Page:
I recently purchased the Marmot Minimalist Jacket for Men and after using it for about a month, I figured it was time to put a review up on the site regarding my experience with it.
|Brand & Model||Marmot minimlaist Rain Jacket|
|Retail Price||$200.00 (Guide retail and sale price, subject to change)|
|Average User Rating|
|Pros||Very functional jacket, peaked hood works well, pit zips|
|Cons||A little heavier than a basic rain shell, at the higher end of the price scale for a basic rain jacket (You get more though)|
|Best Uses||Day hiking, backpacking, general outdoor use, day-to-day use|
Where to Buy
The Marmot Minimalist jacket caught my eye late last year. It was a little different from many other jackets in the same rain shell category in that it was made from Gore-tex. That is not to say that there aren’t many rain jackets made with Gore-tex, there are of course many of them. However, in the light rain shell jacket, $60 to $200 category, Gore-tex isn’t as prevalent there as in the higher priced hard shell jacket category.
After looking into it, the signs were good. Decent user reviews were common and overall it seemed to be a hit on the market. Marmot, have scored some home runs in the rain shell jacket category over the last few years. From the Aegis to the Precip, they seem adept at creating a decent rain shell that is a hit with many folks.
In brief summary, while the Minimalist is a rain shell jacket, I think it definitely sits at the higher end of that category. This is mainly due, from what I can see, to the tougher Gore-tex construction.
While it is pricier than some other jackets in the same family, e.g. the Marmot Precip at in and around $100, it does still fall into the rain shell category, which I feel is the most suitable for hiking jackets. In saying that, the Minimalist is still affordable and very functional, and while it may cost some extra bucks, it comes with a lot of very nice features that I would look for in a good rain jacket.
The Minimalist is of course waterproof but I couldn’t find a specific rating … not that, that means a great deal in my opinion. Interestingly though, some promotional material I saw read ‘guaranteed waterproof’. Now, when looking at waterproof fabric for hiking rain gear, I don’t really think anything is guaranteed 100% waterproof. Given enough of a watery battering, it will eventually wet out.
However, in saying that, the Minimalist is constructed using a polyester shell and a Gore-tex pac-lite membrane. Gore-tex is of course an industry standard when it comes to waterproof and breathable material for making waterproof gear. Now, I’ve had pretty good experiences with Gore-tex, in various forms, to date, which goes back a fair while at this stage 🙂 Specifcally Gore-tex Paclite is also a well known and trusted technology. So all in all, that tried and trusted vibe did provide a comfort factor for me.
The jacket is fully tape seamed, so between that and the Paclite membrane, moisture is kept out. I have tested the waterproof capabilities of the Minimalist in the best way I know how, by taking it out on three separate and very wet day hikes. So far, it has come up trumps and kept me dry and comfortable.
In the photo’s below you can see the water beading in pretty crappy conditions. Beading is where the water forms little beads on the surface of the jacket and rolls off. This is the membrane at work. It’s a bit of a hazy shot of my arm in a heavy shower but it gives you the idea 🙂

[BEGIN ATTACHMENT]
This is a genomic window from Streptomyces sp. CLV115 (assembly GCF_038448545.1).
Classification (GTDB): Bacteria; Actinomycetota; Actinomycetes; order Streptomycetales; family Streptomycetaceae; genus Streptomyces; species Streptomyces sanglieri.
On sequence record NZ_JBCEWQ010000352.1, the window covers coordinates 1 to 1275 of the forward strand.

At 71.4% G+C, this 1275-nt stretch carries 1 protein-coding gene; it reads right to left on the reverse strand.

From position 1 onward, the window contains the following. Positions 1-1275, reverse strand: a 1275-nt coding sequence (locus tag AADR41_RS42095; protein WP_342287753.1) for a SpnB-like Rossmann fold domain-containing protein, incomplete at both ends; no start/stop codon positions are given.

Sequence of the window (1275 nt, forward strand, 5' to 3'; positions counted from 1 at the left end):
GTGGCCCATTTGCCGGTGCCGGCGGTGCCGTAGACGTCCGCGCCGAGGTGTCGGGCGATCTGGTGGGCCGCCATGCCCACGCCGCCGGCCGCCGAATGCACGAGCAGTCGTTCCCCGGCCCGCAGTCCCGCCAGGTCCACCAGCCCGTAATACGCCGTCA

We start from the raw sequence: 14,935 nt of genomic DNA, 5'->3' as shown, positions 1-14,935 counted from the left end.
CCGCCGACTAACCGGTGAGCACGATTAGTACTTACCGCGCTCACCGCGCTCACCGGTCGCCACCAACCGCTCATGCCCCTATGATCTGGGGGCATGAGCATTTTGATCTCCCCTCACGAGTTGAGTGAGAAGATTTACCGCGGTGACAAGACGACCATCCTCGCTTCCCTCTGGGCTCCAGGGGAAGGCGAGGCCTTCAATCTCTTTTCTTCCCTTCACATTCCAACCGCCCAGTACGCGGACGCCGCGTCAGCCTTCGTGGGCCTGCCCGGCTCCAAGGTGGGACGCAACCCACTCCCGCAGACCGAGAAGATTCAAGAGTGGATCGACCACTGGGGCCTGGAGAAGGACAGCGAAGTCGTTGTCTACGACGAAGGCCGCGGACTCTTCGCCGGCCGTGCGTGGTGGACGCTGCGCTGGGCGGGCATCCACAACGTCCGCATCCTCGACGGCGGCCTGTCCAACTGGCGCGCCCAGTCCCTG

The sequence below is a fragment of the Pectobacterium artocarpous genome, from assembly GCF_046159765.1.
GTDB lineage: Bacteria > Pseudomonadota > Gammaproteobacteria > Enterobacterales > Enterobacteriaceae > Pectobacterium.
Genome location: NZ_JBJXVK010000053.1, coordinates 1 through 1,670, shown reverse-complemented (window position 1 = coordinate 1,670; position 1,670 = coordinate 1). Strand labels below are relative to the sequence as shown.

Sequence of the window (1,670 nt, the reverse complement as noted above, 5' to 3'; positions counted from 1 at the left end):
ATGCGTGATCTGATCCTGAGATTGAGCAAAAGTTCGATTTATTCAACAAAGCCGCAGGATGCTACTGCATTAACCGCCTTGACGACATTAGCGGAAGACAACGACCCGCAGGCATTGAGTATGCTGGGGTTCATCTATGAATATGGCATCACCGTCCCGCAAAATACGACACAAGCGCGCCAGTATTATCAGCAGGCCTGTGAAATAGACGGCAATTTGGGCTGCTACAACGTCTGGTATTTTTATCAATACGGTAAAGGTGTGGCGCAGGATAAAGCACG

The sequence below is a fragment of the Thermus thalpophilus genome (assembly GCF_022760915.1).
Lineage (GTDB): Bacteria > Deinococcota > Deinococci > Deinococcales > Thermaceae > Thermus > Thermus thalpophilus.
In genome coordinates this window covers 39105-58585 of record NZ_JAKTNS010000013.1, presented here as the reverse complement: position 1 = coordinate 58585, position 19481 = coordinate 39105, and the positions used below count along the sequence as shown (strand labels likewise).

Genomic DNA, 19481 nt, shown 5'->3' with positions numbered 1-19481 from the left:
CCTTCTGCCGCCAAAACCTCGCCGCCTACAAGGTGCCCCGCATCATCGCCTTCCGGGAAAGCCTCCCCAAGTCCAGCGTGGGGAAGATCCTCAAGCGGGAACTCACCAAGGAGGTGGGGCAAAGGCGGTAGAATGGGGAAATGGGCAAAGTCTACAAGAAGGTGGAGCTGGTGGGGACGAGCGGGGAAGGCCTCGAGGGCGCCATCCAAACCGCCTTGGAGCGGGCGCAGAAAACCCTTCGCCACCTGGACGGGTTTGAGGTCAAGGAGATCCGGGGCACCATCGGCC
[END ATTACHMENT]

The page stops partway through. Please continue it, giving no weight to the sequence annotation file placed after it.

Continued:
And below, in a rather strained looking selfie 🙂 . This was at the end of the hike in the car park after a good 30 minutes of heavy continuous rain and the jacket really held up well so I thought a picture was a good idea.
The Minimalist jacket features waterproof zippers covered with a storm flap on the front which secures with Velcro patches and a button at the bottom of the flap.
The hood, which I’ll talk about in more detail below, is fully adjustable and fit’s very well. It is peaked with a stiff brim. Again, it adds another nice water protection element to the jacket.
In summary, to date, I have been very, very happy with the rain protection provided by the Minimalist. It definitely performs well in tough conditions providing good protection from external moisture. In fact, on a recent hike, the one from the selfie above and the shot below, I was exposed to rain, hail, sleet and snow as I made my way higher up to the summit of a mountain! Pretty much excellent testing grounds and I have to say, I was very pleased with the performance of the Marmot Minimalist Jacket.
My final comment on this performance element is that the real test will come over a longer time period. After I’ve put this jacket through it’s paces in the wind and rain over 6 months, i’d be interested to see how well it performs. Hopefully it will do good but I’ll have to wait and see. I’ll check back here with an update.
Looking at breathability, again I couldn’t find any exact numbers, with the Gore-tex membrane I expected the breathability to be reasonably better than a standard rain shell. However, before getting too far into detail, I should state that I think breathability of fabric can be a bit misleading.
Of course, a rain jacket like the Minimalist will have better breathability than some kind of PVC jacket, that’s a given. However, I find that broadly speaking, I prefer cooling down using the direct ventilation features such as opening the main front zipper or utilizing pit zips.